Editor: Tell us about your background and current role at FTI Technology.
Roffman: I’ve been with FTI for over seven years. Prior to that, I worked at the Department of Justice’s child exploitation and obscenity section doing computer forensics. This work involved complex investigations relating to various forms of cybercrime, which operates very quickly, and I’ve worked on similarly time-sensitive projects in the e-discovery arena since coming to FTI.
Briefly, FTI uses computer forensics to collect data from myriad sources, including from mobile devices like iPhones, iPads, Android devices and BlackBerries; from laptops, desktops and servers; and from various web sources, such as social media, Dropbox and Google Drive.
Editor: What types of social media use cases are you seeing in corporations today?
Roffman: We are seeing two main types. The first involves more traditional investigation, usually limited to the actions of one or two people and concerned with answering the question “did this happen?” In terms of social media, this might require knowing if someone tweeted “X” message to “Y” person(s) at “Z” time, and the form of collection for discovery purposes may be as simple as printing out the social media page.
The second type involves broad-based employee communications, both inside and outside the company’s walls. Employees might be instant messaging each other over Google Talk or communicating via email accounts on social media websites. In these cases, collection involves a much wider set of custodians; it requires access to laptops and desktops, to the company’s email server and, increasingly, to the web and sites like Facebook, Twitter or LinkedIn. With so much information available for discovery purposes, it’s important to be able to filter out what’s relevant before engaging attorneys for the review and production phases.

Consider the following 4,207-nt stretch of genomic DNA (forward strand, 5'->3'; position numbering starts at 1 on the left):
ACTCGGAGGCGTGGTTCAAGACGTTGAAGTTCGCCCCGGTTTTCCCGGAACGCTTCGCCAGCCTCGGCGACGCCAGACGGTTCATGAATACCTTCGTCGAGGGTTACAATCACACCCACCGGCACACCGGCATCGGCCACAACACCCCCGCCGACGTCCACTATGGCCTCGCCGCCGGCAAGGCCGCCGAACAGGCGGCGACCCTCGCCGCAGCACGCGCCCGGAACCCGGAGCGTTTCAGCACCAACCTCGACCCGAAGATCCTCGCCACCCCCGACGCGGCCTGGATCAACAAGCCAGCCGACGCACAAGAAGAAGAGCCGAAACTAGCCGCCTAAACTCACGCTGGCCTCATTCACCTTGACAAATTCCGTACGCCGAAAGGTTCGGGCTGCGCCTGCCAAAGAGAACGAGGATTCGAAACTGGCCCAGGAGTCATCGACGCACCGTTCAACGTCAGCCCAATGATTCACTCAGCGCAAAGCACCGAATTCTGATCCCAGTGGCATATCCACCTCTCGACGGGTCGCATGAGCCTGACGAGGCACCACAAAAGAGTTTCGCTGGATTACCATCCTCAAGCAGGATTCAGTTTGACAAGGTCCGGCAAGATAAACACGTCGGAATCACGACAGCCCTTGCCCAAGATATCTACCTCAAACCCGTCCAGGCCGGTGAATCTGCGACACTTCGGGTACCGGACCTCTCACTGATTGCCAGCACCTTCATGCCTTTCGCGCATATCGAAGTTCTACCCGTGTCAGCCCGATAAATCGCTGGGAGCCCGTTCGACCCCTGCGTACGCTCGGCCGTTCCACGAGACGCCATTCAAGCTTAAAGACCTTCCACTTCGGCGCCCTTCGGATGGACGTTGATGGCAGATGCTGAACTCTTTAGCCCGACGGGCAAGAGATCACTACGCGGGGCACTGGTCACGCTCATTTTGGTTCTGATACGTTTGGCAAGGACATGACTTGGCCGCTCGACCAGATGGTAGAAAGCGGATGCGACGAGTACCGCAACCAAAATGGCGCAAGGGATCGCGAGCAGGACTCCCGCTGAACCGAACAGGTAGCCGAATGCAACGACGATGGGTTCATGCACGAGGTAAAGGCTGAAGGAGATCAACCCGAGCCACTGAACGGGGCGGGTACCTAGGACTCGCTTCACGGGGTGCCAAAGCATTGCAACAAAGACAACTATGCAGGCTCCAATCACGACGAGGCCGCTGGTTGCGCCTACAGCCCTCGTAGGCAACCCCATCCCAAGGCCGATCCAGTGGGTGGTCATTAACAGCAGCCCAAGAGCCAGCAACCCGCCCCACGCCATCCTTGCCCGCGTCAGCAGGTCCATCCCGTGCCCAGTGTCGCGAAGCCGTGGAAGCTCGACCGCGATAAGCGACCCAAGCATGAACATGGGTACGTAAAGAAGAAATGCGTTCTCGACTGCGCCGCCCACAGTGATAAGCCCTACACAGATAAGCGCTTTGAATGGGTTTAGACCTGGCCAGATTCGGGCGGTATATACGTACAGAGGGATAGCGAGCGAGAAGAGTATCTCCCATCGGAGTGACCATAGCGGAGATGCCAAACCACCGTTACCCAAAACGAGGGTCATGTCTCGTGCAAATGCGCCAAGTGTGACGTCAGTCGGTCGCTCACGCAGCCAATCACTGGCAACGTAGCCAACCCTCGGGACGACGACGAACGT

Editor: What are some of the top challenges you face with social media sites? With legal teams regularly facing discovery issues relating to over-preservation and over-collection, how do you keep projects focused on relevant data?
Roffman: Security features that users enable pose a challenge when accessing sources outside the company’s direct control. The information that social media users choose to share publicly is not the full corpus of data in their accounts as it does not include private messages between users. So, depending on the case, we will determine the best collection methods, which might include obtaining a user’s credentials and logging into their account or, perhaps, determining that the case can be handled based only on publicly available information.